Victor LaValle’s The Changeling (Book Review)

Although Penguin Random House classifies The Changeling by Victor LaValle as “Literary Fiction” and “Contemporary Fantasy,” LaValle’s book doesn’t fit neatly into either  genre. The novel defines itself in its first line: “This fairy tale begins in 1968 during a garbage strike” (3). While modern audiences may have become accustomed to seeing Hans Christian Andersen’s tales in their sanitized Disney form, LaValle, as well as the characters in The Changeling, work to return fairy tales to their visceral origins, packed with social commentary while incorporating technology and addressing race.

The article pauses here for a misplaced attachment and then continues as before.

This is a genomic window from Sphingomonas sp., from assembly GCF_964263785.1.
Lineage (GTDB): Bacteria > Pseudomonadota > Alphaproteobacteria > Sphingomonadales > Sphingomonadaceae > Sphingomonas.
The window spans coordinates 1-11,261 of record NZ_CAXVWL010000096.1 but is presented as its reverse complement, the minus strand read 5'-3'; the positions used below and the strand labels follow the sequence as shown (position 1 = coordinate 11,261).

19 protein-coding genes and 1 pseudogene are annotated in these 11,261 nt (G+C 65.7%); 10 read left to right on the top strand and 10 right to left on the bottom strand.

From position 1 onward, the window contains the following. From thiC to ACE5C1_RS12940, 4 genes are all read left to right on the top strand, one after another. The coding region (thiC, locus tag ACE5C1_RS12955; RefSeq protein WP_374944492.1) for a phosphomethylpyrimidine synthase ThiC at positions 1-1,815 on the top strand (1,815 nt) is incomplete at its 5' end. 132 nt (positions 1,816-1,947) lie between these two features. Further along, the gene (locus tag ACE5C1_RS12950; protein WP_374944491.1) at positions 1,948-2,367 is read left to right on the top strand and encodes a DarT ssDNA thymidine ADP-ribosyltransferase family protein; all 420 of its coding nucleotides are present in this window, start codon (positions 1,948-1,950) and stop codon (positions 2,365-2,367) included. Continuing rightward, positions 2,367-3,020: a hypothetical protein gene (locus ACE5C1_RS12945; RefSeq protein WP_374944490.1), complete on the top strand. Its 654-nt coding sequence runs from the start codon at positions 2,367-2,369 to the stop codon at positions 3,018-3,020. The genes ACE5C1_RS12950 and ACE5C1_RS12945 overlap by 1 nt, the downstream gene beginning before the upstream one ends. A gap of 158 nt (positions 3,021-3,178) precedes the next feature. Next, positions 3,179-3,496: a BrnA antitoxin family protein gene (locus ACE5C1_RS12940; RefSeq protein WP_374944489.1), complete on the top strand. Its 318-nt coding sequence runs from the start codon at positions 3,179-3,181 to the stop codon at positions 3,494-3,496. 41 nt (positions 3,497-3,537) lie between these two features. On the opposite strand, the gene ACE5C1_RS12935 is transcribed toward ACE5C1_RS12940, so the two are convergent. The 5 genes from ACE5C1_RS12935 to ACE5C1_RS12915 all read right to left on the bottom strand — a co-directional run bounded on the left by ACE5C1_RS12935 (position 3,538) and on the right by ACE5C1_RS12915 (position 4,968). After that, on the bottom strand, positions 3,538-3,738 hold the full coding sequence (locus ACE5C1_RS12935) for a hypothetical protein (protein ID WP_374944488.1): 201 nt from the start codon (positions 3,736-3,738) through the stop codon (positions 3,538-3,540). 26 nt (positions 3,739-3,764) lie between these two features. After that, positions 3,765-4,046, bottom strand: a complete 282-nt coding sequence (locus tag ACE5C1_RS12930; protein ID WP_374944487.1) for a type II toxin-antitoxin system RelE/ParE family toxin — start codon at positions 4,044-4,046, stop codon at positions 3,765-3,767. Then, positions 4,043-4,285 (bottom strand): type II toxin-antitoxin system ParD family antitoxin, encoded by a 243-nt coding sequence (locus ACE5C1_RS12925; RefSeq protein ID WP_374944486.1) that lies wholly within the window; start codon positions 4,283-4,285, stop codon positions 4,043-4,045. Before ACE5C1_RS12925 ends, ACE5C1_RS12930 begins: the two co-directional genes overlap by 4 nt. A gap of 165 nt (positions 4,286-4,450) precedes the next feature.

LaValle’s protagonist, Apollo Kwaga, is a rare and antiquarian bookseller and for the first one-hundred pages or so, his life is mundane. The only hints of a supernatural world emerging in the opening pages are seen in pictures texted to his wife Emma that mysteriously disappear before she can show them to Apollo. They have their first child, and Emma suffers from something that looks very much like postpartum depression; however, something shocking happens, forcing Apollo into a new, much darker, magical world…

Read the rest at Spectator and Spooks!

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